The preparation for ESR isn’t just about the physical ride, either. It also entails learning about fundraising, nutrition, hydration, teamwork and safety. That’s why having people to lean on before you even start the adventure can go a long way.

Group photo of the Long Island Rough Riders
Group photo of the Long Island Rough Riders
Group photo of the Long Island Rough Riders

Friendships Before, During and After ESR

No matter the road warrior, one theme seems to be reoccurring when riders talk about Empire State Ride: the bonds they make on the road.

“Our team is an amazing family of dedicated riders and fundraisers. Through ESR and the Rough Riders, I have found lifelong friends whom I can count on for so much more than cycling,” said Noll.

Mars, who is also a cancer survivor, agrees. When asked about the most impactful memories with his team, he shared a story that will stick with him forever.

“Coincidentally I had finished my radiation at the beginning of August and when I crossed the finish line on the 10th anniversary of completing my treatment, that was a moment for sure, and I grabbed a couple of close friends and told them,” Mars said as he began to tear up. “ESR is also the first place I raised my hand and said I was a survivor.”

In many ways, ESR provides a platform for people to share how cancer has impacted them, and it gives them an outlet to do something about it. Moments like the one Mars shared are part of what makes the connections formed on the road so special.

Noll added, “My brothers and sisters are always there for me in cycling and support me in every aspect of my life: business, emotionally and socially. I have met people who have faced true adversity and struggle and who have taught me how to persist and push myself further than I otherwise would think possible.”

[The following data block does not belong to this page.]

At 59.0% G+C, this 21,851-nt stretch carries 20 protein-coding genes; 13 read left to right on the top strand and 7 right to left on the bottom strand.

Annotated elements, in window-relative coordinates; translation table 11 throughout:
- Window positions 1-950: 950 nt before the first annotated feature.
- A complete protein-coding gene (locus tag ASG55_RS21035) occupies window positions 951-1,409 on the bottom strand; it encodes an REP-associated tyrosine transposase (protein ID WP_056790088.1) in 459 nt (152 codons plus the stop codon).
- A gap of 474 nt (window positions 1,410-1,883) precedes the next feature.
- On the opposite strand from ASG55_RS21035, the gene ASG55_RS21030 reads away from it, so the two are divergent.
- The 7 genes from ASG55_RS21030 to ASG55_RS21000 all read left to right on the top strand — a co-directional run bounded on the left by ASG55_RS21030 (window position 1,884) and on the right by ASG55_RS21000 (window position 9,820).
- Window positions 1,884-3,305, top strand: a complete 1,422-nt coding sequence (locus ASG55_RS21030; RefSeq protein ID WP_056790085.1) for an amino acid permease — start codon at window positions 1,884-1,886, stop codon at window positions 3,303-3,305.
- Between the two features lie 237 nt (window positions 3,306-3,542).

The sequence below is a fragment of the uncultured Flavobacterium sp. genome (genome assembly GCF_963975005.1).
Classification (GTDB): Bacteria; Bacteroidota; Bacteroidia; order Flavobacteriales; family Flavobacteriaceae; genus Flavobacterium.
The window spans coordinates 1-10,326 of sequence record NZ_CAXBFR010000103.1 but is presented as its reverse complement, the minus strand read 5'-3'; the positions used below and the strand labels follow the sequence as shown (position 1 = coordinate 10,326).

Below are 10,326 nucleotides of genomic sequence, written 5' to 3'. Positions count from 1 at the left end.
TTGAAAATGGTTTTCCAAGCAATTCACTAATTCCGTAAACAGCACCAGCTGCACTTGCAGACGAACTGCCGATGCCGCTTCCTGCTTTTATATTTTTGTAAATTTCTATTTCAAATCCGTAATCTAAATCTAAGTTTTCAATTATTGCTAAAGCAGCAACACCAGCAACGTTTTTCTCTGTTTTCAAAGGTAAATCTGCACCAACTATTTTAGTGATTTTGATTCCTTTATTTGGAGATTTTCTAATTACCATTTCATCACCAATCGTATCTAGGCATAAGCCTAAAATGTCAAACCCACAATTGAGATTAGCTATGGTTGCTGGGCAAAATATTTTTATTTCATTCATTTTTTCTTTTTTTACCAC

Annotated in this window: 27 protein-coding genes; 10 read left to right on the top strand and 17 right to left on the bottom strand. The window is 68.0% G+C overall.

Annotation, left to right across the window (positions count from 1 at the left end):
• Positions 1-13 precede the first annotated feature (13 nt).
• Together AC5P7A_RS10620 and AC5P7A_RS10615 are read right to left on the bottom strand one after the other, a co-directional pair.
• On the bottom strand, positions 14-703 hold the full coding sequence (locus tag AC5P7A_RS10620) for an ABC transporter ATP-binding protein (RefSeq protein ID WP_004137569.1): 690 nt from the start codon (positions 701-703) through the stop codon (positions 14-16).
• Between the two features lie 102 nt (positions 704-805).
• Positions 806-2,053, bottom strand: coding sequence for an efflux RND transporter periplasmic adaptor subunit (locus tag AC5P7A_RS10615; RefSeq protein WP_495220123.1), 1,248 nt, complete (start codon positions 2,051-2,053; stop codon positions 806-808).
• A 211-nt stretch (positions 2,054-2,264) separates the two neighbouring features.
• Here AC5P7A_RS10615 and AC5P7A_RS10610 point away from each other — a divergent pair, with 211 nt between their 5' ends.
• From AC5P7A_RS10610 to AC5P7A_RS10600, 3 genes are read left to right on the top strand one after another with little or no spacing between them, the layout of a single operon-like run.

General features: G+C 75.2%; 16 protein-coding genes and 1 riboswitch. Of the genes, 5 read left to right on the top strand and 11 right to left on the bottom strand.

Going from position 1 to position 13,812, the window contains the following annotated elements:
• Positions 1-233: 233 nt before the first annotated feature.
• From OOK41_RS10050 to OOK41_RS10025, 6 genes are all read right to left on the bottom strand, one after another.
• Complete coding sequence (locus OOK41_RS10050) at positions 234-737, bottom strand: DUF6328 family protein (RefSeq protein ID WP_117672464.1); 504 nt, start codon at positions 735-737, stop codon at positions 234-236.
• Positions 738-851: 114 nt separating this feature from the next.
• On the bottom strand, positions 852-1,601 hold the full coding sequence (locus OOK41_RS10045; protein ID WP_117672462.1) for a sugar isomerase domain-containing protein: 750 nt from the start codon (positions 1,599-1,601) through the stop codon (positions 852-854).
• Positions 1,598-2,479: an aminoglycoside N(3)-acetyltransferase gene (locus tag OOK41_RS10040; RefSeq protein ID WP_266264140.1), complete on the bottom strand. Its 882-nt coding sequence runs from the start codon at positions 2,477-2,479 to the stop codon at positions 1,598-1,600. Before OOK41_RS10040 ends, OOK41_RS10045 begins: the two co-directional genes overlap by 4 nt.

After just one year on the road, Wasserman feels the same.

He said, “We all inspire and motivate each other for a common purpose to end cancer.”

Statewide and Worldwide Impact

It’s no secret that the Rough Riders are a team of dedicated and persistent fundraisers. They share their personal stories, lean on the resources provided by Roswell Park and educate themselves on where the funds go to better inform their donors.

“My initial why for partaking in the Empire State Ride was the physical challenge of the 560-mile journey. However, I learned about Roswell Park, the work being done and the amazing people involved. So, my why quickly changed and has grown over the last seven years to supporting an amazing organization that benefits all of us and our loved ones that battle cancer,” said Noll.

Over ten years of ESR, the event is on track to hit a collective $10 million raised for cancer research at Roswell Park Comprehensive Cancer Center, which is America’s first cancer center dedicated to research. 

While Roswell Park is located in Buffalo, New York, the funds raised have a worldwide impact, and that includes downstate on Long Island.

Mars explained, “They have a cancer care network that partners with hospitals across the state, and the innovative research is shared with all the major cancer centers in the U.S. To know that the breakthroughs that are going on at Roswell Park are actually helping my neighbors, it’s one of the things that just keeps us moving forward and saying we’re going to beat this thing together.”

And as the Rough Riders gear up for the tenth anniversary of ESR, they reflect on the impact their team has made over the years: a journey that started with a few riders from Long Island, that’s grown into a family with ties all over the country.